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Inside-Out torrent reviews
Andrew H (br) wrote: I would have thought this film might be worth something. Then I read IMDB's SYNOPSIS. It claimed the "award winning director" that created the film...blah...blah. So, I looked at his work history. The award winner was loading film into cameras in 2002. He has directed only one single film. Yes, this one. I looked at the box office. Gross brought in...in the 1,000s. No, I didn't forget any zeroes. It was likely made with a Sony hand-held digital video camera. The actors and actresses couldn't pull this film out of the mud if they all had stars on Hollywood Blvd (which they don't). I said, clearly, I did not want to watch this. But to avoid arguments, I at least played it. Now, I have bad dreams, upset stomach, headaches, and wish my life would end before I see anything else so lame and pathetic. So, don't watch it. and count your blessings. I, instead, recommend "The Encounter." A film, while not well known, at least has a good moral story.
Haydn W (us) wrote: Here's an idea, why not give the money Nicholson gets for making these fucking things, to me?
Keandre S (es) wrote: One of the funniest movies I've ever seen.
Nithin R (fr) wrote: Flipped is Rob Reiner's best film in 18 years.
Bob F (gb) wrote: Just started watching this movie. I am on a Rosamund Pike kick this week.
Francisco L (jp) wrote: Funny but nothing new than the first movie. Good cast and good screenplay.
Jay L (mx) wrote: "You have reached the Vertical Limit.." A breathtakingly solid action film, Vertical Limit is straight forward, pure entertainment throughout. A wickedly realistic and jaw droppingly tense thrill ride that climbs to new heights and delivers on all fronts. Director Martin Campbell (Casino Royale, The Green Lantern, Edge Of Darkness, The Mask Of Zorro, Beyond Borders) crafted quite a suspenseful film that's quite effective at sucking the air out your lungs and leaving you with a fear of heights if you weren't already. The action sequences were splendidly thrilling throughout, the special effects are solid, the story keeps your interest and gorgeous cinematography will blow your mind. Vertical Limit was a favorite of mine when I was younger just for the significant amount of thrills, chills and suspense. The acting could have been better, but I wasn't too worried about it. With performances from Bill Paxton, Chris O' Donnell, Robin Tunney and the always magnificent Scott Glenn.
Zach B (de) wrote: Fun, disposable, blockbuster/B-movie schlock that is cliche in almost every way. Its similar to "Tremors" in tone, but unfortunately it falls in with the other late-90's monster movies (the relic, mimic, etc) and doesn't stand out. Worth seeing if you haven't seen it, otherwise there's not much here to return to.
Ryan A (nl) wrote: A decent sequel but it can't beat the original.
Eric B (us) wrote: Be warned: "Two or Three Things I Know About Her" is one of Jean-Luc Godard's "difficult" films. The premise is a grabber -- an attractive Parisian woman lives with her husband and son, but secretly prostitutes herself to help pay the bills -- but the action is tedious and hardly titillating. There is really no "plot." No sense of events which move a story forward. There is only a situation.It's often debated whether the titular "Her" refers more to the woman or the city of Paris. Either is possible. Certainly, lead character Juliette reveals very little of herself -- either emotionally or physically -- and, frankly, actress Marina Vlady gives a rather flat performance (a caf scene with a cynical Juliet Berto had me wishing she had starred instead). Godard's attention strays to multiple other women around the city (many of whom break the fourth wall and introduce themselves to the viewer), and he's also distracted by countless construction sites (a symbol of gentrification and government intrusion) and, of course, any billboard, marquee or product advertisement he can find. The script is less about the specifics of Juliette's life, and more about a progress-crazed metropolis where selling oneself (literally) becomes necessary to keep up. It's a consumer world where the electricity man nonchalantly intrudes on a woman in her bathtub, and the tricks pay with grocery items rather than cash. The jaded pimp even watches his girls' children while sex occurs in adjacent rooms.The film feels more like a personal essay than a story -- Juliette recurrently speaks to the camera, and Godard himself wears out his welcome as a narrator, churning through heady thoughts in an intense, intimate whisper. As in many of his other '60s films, he is fixated on American imperialism and Vietnam, as well as the flighty connection between language and the reality which it presumes to describe. At one point, Juliette muses, "I know they're my eyes because I see with them. I know they're not my knees or whatever, because I've been told so. Suppose I hadn't been told so?" Your reaction to this film will depend a lot on how receptive you are to this sort of arid philosophizing.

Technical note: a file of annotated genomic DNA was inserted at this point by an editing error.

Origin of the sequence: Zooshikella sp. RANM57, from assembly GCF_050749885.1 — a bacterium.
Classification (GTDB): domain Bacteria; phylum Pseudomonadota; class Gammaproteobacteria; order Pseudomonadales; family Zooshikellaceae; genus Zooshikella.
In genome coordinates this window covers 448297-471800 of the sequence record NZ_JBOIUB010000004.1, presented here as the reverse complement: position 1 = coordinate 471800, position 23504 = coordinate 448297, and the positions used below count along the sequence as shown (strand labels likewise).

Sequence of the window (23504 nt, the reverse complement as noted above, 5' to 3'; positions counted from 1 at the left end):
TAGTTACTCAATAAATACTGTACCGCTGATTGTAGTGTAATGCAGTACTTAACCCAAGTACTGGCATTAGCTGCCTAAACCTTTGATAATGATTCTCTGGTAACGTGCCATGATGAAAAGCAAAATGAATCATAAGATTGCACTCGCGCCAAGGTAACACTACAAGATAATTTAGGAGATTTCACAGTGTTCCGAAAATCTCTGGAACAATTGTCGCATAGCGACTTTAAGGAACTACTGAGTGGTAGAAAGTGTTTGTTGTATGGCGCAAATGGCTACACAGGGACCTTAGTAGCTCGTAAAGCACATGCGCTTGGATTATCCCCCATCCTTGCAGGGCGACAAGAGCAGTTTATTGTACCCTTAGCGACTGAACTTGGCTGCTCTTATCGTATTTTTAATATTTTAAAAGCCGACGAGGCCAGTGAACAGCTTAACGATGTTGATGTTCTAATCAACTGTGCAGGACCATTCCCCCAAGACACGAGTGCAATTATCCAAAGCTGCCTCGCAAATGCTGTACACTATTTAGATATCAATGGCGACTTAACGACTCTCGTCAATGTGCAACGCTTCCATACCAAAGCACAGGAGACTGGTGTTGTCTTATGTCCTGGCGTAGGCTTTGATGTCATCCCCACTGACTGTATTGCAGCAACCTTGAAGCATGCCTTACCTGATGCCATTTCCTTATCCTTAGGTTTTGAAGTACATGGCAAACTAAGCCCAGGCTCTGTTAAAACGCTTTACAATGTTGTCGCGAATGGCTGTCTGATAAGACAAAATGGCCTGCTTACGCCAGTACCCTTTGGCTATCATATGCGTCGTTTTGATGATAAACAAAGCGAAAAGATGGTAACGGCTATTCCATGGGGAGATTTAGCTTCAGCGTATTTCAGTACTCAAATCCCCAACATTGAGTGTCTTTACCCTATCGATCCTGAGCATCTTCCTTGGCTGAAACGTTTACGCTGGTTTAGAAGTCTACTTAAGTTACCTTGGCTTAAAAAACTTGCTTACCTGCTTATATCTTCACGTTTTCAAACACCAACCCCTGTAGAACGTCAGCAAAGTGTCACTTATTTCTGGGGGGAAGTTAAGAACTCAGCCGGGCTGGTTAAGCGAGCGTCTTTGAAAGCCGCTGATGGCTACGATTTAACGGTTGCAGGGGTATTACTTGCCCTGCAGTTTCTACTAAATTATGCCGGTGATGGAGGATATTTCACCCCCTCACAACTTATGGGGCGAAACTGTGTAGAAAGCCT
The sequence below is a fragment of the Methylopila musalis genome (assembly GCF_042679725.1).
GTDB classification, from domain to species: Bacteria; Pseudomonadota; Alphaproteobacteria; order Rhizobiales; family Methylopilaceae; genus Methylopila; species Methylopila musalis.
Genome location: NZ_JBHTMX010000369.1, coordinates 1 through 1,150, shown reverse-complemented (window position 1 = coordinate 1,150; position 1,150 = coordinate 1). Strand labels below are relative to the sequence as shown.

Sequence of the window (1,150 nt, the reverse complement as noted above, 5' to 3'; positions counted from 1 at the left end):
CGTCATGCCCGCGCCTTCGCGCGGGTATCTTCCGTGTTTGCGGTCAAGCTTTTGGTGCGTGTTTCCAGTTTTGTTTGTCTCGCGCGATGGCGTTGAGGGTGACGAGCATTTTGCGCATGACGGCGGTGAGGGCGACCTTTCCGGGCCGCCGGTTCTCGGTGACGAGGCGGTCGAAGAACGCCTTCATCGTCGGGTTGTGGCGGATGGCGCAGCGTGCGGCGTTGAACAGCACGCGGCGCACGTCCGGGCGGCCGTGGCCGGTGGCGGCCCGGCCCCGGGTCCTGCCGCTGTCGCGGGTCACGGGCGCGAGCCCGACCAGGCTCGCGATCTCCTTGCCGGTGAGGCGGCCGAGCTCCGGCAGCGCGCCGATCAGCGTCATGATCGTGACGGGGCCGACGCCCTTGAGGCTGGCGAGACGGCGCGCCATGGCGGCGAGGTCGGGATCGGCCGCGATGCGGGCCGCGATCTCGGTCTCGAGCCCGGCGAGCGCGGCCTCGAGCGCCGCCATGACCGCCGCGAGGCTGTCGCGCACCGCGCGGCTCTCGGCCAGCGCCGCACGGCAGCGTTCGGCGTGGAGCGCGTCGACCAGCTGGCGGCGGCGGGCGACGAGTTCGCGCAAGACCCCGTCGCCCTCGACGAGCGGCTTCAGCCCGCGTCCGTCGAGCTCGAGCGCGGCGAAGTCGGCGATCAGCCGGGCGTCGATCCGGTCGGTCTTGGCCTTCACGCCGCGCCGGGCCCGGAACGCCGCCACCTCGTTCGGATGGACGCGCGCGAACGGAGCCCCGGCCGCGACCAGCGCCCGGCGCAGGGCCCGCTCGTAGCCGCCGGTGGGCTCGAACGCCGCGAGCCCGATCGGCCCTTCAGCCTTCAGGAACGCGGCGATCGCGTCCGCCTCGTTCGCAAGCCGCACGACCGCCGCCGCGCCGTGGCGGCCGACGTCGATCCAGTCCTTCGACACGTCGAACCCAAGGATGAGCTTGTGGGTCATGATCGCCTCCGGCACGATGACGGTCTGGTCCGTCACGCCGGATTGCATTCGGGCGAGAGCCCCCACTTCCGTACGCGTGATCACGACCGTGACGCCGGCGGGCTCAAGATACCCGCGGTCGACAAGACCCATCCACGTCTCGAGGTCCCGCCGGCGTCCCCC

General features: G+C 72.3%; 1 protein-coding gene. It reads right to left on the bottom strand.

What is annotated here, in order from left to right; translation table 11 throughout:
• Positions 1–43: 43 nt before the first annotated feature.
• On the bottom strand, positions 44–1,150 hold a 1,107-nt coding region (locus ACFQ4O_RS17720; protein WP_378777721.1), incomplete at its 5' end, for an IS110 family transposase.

austin f (it) wrote: I want to watch this
Nicky N (au) wrote: This Movie Was Horrible,Couldn't Last A Day Watching This.Too Much Music Every Second This Stupid Movie.F